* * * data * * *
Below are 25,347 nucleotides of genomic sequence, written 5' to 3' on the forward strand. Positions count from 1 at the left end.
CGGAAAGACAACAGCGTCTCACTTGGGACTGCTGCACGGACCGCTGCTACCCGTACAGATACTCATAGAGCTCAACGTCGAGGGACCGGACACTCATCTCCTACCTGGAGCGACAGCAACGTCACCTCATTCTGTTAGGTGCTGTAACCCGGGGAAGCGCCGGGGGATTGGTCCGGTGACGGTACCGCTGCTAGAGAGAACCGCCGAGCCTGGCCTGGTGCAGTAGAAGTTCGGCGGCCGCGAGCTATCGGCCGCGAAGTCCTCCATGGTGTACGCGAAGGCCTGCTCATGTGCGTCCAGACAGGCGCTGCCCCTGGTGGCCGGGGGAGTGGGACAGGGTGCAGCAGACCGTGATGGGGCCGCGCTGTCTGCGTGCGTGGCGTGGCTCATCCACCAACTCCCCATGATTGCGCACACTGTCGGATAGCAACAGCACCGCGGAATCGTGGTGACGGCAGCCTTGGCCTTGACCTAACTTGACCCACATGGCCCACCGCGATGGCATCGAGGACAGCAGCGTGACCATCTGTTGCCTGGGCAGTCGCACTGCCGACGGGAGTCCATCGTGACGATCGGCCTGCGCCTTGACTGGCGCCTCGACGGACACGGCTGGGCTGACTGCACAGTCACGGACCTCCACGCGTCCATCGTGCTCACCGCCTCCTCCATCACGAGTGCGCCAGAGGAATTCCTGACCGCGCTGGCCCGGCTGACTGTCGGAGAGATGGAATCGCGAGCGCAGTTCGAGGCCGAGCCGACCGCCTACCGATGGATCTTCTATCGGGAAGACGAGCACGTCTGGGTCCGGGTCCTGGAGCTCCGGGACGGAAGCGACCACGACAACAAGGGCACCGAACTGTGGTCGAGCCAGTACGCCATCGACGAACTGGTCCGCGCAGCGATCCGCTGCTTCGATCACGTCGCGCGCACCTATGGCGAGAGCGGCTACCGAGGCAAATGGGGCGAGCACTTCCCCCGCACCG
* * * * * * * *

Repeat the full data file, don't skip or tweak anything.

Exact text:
Below are 25,347 nucleotides of genomic sequence, written 5' to 3' on the forward strand. Positions count from 1 at the left end.
CGGAAAGACAACAGCGTCTCACTTGGGACTGCTGCACGGACCGCTGCTACCCGTACAGATACTCATAGAGCTCAACGTCGAGGGACCGGACACTCATCTCCTACCTGGAGCGACAGCAACGTCACCTCATTCTGTTAGGTGCTGTAACCCGGGGAAGCGCCGGGGGATTGGTCCGGTGACGGTACCGCTGCTAGAGAGAACCGCCGAGCCTGGCCTGGTGCAGTAGAAGTTCGGCGGCCGCGAGCTATCGGCCGCGAAGTCCTCCATGGTGTACGCGAAGGCCTGCTCATGTGCGTCCAGACAGGCGCTGCCCCTGGTGGCCGGGGGAGTGGGACAGGGTGCAGCAGACCGTGATGGGGCCGCGCTGTCTGCGTGCGTGGCGTGGCTCATCCACCAACTCCCCATGATTGCGCACACTGTCGGATAGCAACAGCACCGCGGAATCGTGGTGACGGCAGCCTTGGCCTTGACCTAACTTGACCCACATGGCCCACCGCGATGGCATCGAGGACAGCAGCGTGACCATCTGTTGCCTGGGCAGTCGCACTGCCGACGGGAGTCCATCGTGACGATCGGCCTGCGCCTTGACTGGCGCCTCGACGGACACGGCTGGGCTGACTGCACAGTCACGGACCTCCACGCGTCCATCGTGCTCACCGCCTCCTCCATCACGAGTGCGCCAGAGGAATTCCTGACCGCGCTGGCCCGGCTGACTGTCGGAGAGATGGAATCGCGAGCGCAGTTCGAGGCCGAGCCGACCGCCTACCGATGGATCTTCTATCGGGAAGACGAGCACGTCTGGGTCCGGGTCCTGGAGCTCCGGGACGGAAGCGACCACGACAACAAGGGCACCGAACTGTGGTCGAGCCAGTACGCCATCGACGAACTGGTCCGCGCAGCGATCCGCTGCTTCGATCACGTCGCGCGCACCTATGGCGAGAGCGGCTACCGAGGCAAATGGGGCGAGCACTTCCCCCGCACCG